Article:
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During-exercise Physiological Effects of Nasal High-flow in Patients With Chronic Obstructive Pulmonary Disease

2019-07-16 10:38:54 | BioPortfolio

Summary

Chronic obstructive pulmonary disease is a major cause of disability and mortality worldwide. This disease progressively leads to dyspnea and exercise capacity impairment. Pulmonary rehabilitation teaches chronic obstructive pulmonary disease patients to cope effectively with the systemic effects of the disease and improves exercise capacity, dyspnea and quality of life in patients with chronic obstructive pulmonary disease. However, the best training modality remains unknown. Physiological studies highlight the benefit of high intensity endurance training. However, many patients do not tolerate such a training due to ventilatory limitation and dyspnea. Therefore, a strategy to reduce dyspnea would allow a greater physiological muscle solicitation and improvement. Thus, many studies focus on means to increase exercise tolerance in patients with chronic obstructive pulmonary disease.

Nasal high flow delivers heated and humidified high flow air (up to 60 L/min) through nasal cannula providing physiological benefits such as positive airway pressure and carbon dioxide washout. It can be used in association with oxygen and offers the advantage to overtake the patient's inspiratory flow, providing a stable inspired fraction of oxygen. Nasal high flow has widely been studied in pediatric and adult intensive care units and seems better than conventional oxygen therapy and as effective as noninvasive ventilation with regards to mortality to treat hypoxemic acute respiratory failure.

More recently, nasal-high flow has been shown to improve endurance exercise capacity in patients with chronic obstructive pulmonary disease. However, the underlying physiological mechanisms have not been yet elucidated but may help to optimise the utilization of the device.

Therefore, the primary objective of this study is to assess the respiratory physiological effects nasal high-flow during-exercise in stable patients with chronic obstructive pulmonary disease.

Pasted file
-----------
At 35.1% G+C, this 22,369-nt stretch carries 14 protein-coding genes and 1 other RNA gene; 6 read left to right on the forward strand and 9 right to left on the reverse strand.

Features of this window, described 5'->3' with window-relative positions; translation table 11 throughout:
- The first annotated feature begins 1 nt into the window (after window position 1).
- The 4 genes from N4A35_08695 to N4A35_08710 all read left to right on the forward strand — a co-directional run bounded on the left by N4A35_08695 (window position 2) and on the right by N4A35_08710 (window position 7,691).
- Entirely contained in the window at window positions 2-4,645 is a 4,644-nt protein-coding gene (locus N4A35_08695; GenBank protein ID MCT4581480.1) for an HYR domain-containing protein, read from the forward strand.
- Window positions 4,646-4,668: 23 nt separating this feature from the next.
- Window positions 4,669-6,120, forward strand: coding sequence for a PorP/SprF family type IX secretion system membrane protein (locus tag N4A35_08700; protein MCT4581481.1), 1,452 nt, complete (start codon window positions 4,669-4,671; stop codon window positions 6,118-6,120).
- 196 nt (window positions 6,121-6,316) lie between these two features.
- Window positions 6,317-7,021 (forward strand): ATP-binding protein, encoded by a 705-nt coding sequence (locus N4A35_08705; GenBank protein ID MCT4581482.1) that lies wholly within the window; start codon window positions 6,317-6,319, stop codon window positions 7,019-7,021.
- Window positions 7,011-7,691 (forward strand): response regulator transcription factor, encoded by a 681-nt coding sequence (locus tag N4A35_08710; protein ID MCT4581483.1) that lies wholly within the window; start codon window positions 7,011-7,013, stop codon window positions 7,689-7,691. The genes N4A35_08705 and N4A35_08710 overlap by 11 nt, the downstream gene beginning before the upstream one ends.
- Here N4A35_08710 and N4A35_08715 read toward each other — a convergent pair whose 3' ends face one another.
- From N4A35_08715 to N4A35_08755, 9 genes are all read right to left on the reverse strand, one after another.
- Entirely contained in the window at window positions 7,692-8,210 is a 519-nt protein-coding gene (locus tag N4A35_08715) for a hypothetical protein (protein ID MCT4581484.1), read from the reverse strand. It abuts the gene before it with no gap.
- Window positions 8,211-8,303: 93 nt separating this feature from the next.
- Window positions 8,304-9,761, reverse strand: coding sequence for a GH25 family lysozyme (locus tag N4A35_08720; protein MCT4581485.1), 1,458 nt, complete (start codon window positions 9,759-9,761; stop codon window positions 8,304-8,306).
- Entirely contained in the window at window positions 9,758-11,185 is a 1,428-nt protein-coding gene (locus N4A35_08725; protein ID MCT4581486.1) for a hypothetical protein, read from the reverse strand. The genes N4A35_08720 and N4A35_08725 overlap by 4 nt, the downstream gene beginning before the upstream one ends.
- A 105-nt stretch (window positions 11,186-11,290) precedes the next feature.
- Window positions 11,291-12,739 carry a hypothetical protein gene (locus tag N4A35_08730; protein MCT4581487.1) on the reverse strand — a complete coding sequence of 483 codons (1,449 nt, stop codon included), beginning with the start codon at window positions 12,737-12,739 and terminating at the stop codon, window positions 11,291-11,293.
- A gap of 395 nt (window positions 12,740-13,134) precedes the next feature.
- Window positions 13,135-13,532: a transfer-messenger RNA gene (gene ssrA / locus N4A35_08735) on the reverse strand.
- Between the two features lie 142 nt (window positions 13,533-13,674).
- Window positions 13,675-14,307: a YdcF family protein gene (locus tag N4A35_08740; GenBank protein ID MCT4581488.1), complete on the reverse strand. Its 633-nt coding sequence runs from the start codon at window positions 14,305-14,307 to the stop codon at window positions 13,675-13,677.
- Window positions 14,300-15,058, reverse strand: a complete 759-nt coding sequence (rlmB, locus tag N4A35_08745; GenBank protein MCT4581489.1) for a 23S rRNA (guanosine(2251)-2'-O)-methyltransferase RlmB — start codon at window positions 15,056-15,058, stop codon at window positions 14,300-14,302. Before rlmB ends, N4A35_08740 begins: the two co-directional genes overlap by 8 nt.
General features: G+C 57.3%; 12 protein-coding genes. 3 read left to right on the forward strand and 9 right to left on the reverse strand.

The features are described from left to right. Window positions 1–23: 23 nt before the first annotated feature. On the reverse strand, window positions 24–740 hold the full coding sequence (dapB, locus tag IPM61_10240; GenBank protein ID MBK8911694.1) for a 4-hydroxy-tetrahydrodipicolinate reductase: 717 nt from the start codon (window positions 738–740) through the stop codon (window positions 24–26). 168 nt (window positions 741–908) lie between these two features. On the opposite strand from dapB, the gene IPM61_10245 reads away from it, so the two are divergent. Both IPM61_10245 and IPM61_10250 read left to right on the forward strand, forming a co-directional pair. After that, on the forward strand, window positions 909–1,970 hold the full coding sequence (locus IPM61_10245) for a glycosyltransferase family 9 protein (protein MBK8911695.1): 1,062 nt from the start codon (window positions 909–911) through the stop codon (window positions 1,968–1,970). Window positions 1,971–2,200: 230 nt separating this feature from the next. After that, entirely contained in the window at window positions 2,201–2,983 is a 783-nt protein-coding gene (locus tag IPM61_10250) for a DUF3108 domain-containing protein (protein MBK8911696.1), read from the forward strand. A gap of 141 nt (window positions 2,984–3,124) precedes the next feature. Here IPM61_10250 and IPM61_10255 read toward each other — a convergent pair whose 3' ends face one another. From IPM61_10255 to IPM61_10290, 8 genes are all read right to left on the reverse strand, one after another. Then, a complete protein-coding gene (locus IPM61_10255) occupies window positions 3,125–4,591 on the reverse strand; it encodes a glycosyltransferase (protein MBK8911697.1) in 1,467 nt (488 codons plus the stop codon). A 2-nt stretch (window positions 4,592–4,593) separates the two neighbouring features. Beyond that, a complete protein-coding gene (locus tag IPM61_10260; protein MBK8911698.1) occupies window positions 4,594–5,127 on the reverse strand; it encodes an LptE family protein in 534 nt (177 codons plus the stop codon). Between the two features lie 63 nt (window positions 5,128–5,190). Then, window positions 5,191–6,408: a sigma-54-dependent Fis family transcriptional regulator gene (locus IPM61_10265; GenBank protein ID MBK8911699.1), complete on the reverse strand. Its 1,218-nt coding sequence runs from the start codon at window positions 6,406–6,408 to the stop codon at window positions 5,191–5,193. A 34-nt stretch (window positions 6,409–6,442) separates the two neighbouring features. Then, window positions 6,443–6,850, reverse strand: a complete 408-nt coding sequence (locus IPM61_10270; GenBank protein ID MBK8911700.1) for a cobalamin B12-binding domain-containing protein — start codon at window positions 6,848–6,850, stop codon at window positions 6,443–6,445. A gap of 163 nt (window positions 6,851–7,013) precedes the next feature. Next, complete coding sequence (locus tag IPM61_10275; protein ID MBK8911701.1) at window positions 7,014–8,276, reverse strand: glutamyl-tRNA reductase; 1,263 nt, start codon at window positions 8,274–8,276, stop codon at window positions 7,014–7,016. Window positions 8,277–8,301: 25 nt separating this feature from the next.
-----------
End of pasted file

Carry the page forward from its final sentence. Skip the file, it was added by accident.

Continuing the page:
Secondary objectives are to assess the effects nasal high-flow during-exercise on endurance capacity, respiratory drive, dynamic hyperinflation, cardiorespiratory pattern and muscular metabolism.

Description

Experimental design:

Patients referred for pulmonary rehabilitation will be approached to participate in this study. Eligible patients who agree to participate in the study and sign informed consent will perform two constant workload exercise testing the same day with either nasal high-flow or sham nasal high-flow (separated by a 1 hour rest-period) in a randomized order.

Study Design

Conditions

Chronic Obstructive Pulmonary Disease

Intervention

Nasal high-flow, Sham nasal high-flow

Location

ADIR Association
Bois-Guillaume
France
76230

Status

Not yet recruiting

Source

ADIR Association

Results (where available)

View Results

Links

Published on BioPortfolio: 2019-07-16T10:38:54-0400

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Medical and Biotech [MESH] Definitions

Fluid obtained by irrigation or washout of the nasal cavity and NASAL MUCOSA. The resulting fluid is used in cytologic and immunologic assays of the nasal mucosa such as with the NASAL PROVOCATION TEST in the diagnosis of nasal hypersensitivity.

The proximal portion of the respiratory passages on either side of the NASAL SEPTUM. Nasal cavities, extending from the nares to the NASOPHARYNX, are lined with ciliated NASAL MUCOSA.

Application of allergens to the nasal mucosa. Interpretation includes observation of nasal symptoms, rhinoscopy, and rhinomanometry. Nasal provocation tests are used in the diagnosis of nasal hypersensitivity, including RHINITIS, ALLERGIC, SEASONAL.

Ultrasonography applying the Doppler effect, with the superposition of flow information as colors on a gray scale in a real-time image. This type of ultrasonography is well-suited to identifying the location of high-velocity flow (such as in a stenosis) or of mapping the extent of flow in a certain region.

Diagnostic measurement of the nose and its cavity through acoustic reflections. Used to measure nasal anatomical landmarks, nasal septal deviation, and nasal airway changes in response to allergen provocation tests (NASAL PROVOCATION TESTS).

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